Diagnosing the Problem

 
Graded Word Lists

 
Graded Reading Passages

 
Assessing Comprehension

 
Putting It Together

 
Last Word

 
 
Chapter 5. Reading Lessons
SRE Lesson

 
Guided Reading Lesson

 
Shared Reading Lesson

 
Last Word

 
 
Section III. 10 Instructional Elements
 
Chapter 6. 10 Elements of Reading Instruction
No Magical Programs

 
Comprehensive Reading Instruction

 
Teaching Reading With the Brain in Mind

 
Last Word

 
 
Chapter 7. Emergent Literacy: Concepts of Print and Phonemic Awareness
Approaches to Early Literacy Instruction

 
Creating the Conditions for Early Literacy Learning

 
Concepts of Print

 
Phonemic-Phonics Hybrid Activities

 
Last Word

 
 
Chapter 8. Emotions and Motivation
Emotions

 
The Value-Expectancy Theory of Motivation

 
Some Basic Strategies

 
Last Word

 
 
Chapter 9. Literature and Instructional Approaches
Strategies for Promoting Voluntary Reading

 
Instructional Approaches

 
Last Word

 
 
Chapter 10. Phonics
Fawnix

 
14 Strategies

 
Last Word

 
Appendix: Phonics Checklist

 
 
Chapter 11. Strategies for Developing Word Identification Skills
Terms and Concepts Related to Word Identification

 
Context Clues: The Semantic Cueing System

 
Word Order and Grammar: The Syntactic-Cueing System

 
Word Parts

 
Morphemic Analysis

 
Sight Words

 
Last Word

 
 
Chapter 12. Fluency
Reading Fluency

 
Neural Pathways and Networks

 
Strategies for Enhancing Reading Fluency

 
Avoid Round-Robin Reading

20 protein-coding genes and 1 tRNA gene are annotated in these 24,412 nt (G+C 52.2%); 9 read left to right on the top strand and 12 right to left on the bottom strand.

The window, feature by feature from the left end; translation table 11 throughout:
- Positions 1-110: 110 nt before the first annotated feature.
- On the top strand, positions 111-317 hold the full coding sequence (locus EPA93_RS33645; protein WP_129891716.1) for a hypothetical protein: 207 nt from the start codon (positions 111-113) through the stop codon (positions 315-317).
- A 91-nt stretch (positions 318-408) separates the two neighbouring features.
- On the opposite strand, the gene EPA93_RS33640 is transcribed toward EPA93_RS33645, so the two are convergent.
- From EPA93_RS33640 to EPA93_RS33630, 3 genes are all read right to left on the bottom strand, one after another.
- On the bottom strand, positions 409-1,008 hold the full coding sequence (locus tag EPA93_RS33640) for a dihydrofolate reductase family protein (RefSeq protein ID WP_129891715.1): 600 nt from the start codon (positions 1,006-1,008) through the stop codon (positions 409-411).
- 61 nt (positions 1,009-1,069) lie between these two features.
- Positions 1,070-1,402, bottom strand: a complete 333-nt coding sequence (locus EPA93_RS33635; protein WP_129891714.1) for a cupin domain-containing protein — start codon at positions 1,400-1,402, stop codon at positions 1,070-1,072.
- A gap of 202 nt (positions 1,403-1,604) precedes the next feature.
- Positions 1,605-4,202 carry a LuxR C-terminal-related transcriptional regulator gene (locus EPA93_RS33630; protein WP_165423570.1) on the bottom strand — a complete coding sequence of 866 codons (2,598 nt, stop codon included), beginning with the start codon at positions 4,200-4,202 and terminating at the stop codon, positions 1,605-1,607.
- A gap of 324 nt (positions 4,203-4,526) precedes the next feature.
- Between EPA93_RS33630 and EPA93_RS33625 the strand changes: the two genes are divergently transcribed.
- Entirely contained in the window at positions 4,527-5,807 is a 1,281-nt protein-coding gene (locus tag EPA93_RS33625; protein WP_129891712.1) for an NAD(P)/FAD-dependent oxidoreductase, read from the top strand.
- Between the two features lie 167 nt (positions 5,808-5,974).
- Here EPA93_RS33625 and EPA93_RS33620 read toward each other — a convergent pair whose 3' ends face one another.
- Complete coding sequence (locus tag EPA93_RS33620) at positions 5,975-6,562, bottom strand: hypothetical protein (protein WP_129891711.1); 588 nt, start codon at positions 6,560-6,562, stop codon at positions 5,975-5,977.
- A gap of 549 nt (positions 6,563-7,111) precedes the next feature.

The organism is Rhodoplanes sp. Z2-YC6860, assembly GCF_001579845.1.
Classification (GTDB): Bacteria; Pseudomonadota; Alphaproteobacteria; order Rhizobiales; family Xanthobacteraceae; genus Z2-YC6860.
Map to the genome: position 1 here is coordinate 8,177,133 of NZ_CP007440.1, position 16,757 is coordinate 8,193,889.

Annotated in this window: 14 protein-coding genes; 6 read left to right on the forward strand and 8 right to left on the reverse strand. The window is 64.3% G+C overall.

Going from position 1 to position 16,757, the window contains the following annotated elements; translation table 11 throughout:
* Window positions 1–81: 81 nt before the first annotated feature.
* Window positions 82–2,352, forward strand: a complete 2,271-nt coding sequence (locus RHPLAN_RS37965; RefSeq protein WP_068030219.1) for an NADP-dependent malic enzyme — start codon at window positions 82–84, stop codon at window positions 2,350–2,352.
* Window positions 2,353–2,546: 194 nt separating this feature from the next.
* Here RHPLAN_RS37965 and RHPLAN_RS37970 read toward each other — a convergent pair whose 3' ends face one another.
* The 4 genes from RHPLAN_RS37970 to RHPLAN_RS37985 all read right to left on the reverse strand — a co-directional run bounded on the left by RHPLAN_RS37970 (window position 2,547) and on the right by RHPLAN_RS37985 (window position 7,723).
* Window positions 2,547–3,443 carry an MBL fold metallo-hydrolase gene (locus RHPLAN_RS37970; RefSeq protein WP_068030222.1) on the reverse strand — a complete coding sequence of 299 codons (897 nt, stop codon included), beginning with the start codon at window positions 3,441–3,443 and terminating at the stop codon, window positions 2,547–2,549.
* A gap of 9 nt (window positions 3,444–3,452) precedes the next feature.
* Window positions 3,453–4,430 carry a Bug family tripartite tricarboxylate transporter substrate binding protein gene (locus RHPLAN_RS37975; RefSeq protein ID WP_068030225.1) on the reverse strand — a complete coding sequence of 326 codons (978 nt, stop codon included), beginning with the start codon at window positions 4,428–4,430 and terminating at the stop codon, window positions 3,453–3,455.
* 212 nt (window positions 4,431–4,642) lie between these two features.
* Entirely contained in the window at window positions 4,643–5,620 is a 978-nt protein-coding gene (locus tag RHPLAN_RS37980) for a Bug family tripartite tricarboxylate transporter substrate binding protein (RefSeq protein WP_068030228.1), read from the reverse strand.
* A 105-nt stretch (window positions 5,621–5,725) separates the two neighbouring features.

Last Word

 
 
Chapter 13. Comprehension of Narrative Text
Comprehension Basics

 
Teaching Tips

 
Activities Organized by Cognitive Process

 
Last Word

 
 
Chapter 14. Comprehension of Expository Text
Expository Text

 
Teacher Pre-Reading Strategies

 
Study-Skill Strategies

 
Pedagogical Strategies to Develop Cognitive Processes Related to Comprehension

 
Last Word

 
 
Chapter 15. Vocabulary
Attending to Vocabulary

 
General Principles for Developing Students’ Vocabulary

 
Strategies for Developing Students’ Vocabulary

 
Visual Displays and Graphic Organizers

 
Last Word About Words

 
 
Chapter 16. Writing
The Why and How of Writing

 
Specific Strategies

 
Last Word

 
 
Epilogue

Andy Johnson has written a unique professional text, unique because this may be the first American book to discuss reading difficulties from a top-down perspective. What Johnson does, quite eloquently, is to argue the limitations of the bottom-up perspective for developing readers. On the other hand, Johnson presents the research supporting a top-down perspective, especially for developing readers who read with understanding. He doesn't argue against developing student decoding proficiencies as much as he argues for a far more contextualized approach in the development of this aspect of emergent literacy and for a much more important role for student self-selection of texts and for the engagement of students in wide reading.